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Introduction to Medicines

Watch this video to understand the laws and guidance around supply and administration of medicines.
This first presentation is going to give you a brief introduction to medicines. There are many laws and regulations that apply to medicine supply and administration, we will talk about some now and some later in step four. care home regulations set the minimum standards that should be expected in a care setting. Standard eight relates to the promotion of and maintaining resident’s health and providing access to health care needs so this has a direct implication on medicine supply and administration. The Care Quality Commission ensure that these standards are enforced helping to keep standards high. The Health and Social Care Act 2012 was implemented to safeguard the future of the NHS and to improve the quality and choice for patients.
People living in care homes have the same rights and responsibilities as those who do not
live in care homes in relation to their NHS care, this is set out in the
NHS Constitution for England. Treatment and care should take into account an individual’s needs and preferences. Care home residents should have the same opportunity to make informed decisions about their care and treatment in partnership with their health professionals and social care practitioners. Furthermore amongst the guidance is the requirement that employers should ensure that they have suitably trained staff to safeguard the health, safety and well-being of service users. Health and Social Care Act 2008 (regulated activities), regulations 11 and 12 are considered relevant the supply and administration of medicine. Regulation 12 states medicines must be supplied in sufficient quantities, managed safely and administered appropriately to make sure people are safe. Regulation 11 talks about the need for consent.
Medicines health regulations outlines the legal classification of medicines and details when medicines can be supplied. The misuse of drugs regulations divides controlled drugs into five schedules, medicines that are liable for misuse are classified as control drugs (CDs) some CDs require safe storage and a more detailed audit trail. So that’s all the legal stuff for now so let’s move on to medicines, what is a medicine? A medicine is any substance or combination of substances that prevent or treat disease. There are two classes of medicines, those that need a prescription from an authorized prescriber (these are POM medicines) and those medicines that can be bought over-the-counter (OTC), first we’ll have a look at prescription only medicines.
Prescription only medicines require a written authorisation which is
a prescription from an authorised prescriber, this is usually a GP but can also be from hospital consultants, dentists and other health care professionals such as nurses, pharmacists, physiotherapists who have undergone further training. Prescriptions must be dispensed from a pharmacy, the only exception will be when you are a rural community and there isn’t a pharmacy in close proximity and the surgery are a registered dispensing doctor practice. Eligible patients can then be dispensed from the surgery. Some prescription only medicines require extra levels of controls as mentioned earlier and they’re called controlled drugs, so let’s have a look at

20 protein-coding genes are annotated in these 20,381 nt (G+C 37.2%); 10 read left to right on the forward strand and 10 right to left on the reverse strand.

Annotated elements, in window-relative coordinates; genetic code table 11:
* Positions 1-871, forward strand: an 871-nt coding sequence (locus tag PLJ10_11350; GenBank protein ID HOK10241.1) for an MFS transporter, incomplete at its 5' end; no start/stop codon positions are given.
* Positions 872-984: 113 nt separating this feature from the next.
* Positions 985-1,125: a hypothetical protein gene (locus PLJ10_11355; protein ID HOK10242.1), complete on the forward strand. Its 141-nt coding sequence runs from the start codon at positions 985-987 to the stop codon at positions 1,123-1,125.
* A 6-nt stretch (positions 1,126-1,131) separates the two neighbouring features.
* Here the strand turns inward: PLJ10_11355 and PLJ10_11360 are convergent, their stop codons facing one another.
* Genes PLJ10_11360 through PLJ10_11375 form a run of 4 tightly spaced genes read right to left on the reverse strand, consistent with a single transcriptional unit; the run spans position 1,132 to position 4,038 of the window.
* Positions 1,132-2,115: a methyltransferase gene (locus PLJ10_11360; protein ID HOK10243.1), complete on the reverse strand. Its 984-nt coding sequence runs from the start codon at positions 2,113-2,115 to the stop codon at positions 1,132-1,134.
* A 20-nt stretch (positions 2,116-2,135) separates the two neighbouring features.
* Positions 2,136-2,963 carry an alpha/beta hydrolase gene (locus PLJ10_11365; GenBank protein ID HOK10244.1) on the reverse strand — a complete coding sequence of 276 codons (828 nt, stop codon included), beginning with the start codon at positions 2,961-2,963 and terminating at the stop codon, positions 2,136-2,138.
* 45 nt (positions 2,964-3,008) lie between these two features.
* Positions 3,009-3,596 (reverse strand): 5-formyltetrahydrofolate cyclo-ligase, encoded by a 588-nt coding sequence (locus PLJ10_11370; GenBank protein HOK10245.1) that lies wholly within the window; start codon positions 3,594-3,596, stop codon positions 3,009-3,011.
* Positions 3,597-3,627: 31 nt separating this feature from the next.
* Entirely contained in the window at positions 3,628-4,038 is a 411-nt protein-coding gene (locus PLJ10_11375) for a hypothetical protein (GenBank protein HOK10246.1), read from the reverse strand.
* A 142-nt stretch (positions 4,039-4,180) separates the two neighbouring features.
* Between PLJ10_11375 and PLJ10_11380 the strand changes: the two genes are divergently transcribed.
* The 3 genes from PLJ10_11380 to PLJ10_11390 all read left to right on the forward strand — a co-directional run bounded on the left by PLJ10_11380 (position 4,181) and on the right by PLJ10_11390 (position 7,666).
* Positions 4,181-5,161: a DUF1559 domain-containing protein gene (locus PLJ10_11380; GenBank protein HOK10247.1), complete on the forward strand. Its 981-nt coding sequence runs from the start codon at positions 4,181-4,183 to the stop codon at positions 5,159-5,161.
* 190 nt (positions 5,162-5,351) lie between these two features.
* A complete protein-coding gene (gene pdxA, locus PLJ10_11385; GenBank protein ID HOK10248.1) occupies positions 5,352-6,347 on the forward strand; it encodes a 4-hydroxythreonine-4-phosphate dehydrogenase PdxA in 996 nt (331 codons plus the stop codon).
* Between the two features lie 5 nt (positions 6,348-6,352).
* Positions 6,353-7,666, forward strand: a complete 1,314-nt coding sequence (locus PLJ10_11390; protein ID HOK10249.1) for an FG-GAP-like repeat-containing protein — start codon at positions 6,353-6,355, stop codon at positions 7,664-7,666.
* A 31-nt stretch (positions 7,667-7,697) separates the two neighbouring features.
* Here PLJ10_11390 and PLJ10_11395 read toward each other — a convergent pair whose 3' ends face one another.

controlled drugs in a bit more detail. As I’ve already mentioned there are five levels of control, schedule 1 these are CD license examples would include LCD and cannabis and you should never be in possession of these medicines and if one of your residents is found to have these then they should be handed in to the police. If you have a look at schedules 2, 3, 4 and 5 medicines you will be surprised how many of those you will have in your care setting. Schedules 2 and 3 are required to have additional safe storage. So let’s move on to medicines that do not need a prescription over-the-counter or OTC medicines.
These are divided into two categories, pharmacy only medicines (sometimes called P medicines) where the sale is supervised by a pharmacist from a registered pharmacy. General sales medicines (GSL) can be bought from a pharmacy or from another retail outlet for example a supermarket. Residents may also use herbal or homeopathic medicines, they can be purchased by the patient as self selection or following a consultation with an alternative practitioner such as a herbalist or homeopath. When a residence uses over-the-counter or herbal medicines it is vital that you check with a pharmacist to ensure that they are compatible with their prescribed medicines. This can sometimes be a challenge as friends or family would bring medicines in for the residents.
Check your local policy to see how you should deal with this situation.

Before we can understand how to administer medicines, we must consider the laws and guidance around supply and administration of medicines.

In particular we will look at the Care Homes Regulations 2001 which set the minimum standards of care that should be expected in a care setting.

Watch the video above to identify different regulations and acts that govern medicines. This information will come in useful for the next step which tests your understanding. You can come back to, pause or replay the video as you need.

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Medicine Administration for Carers

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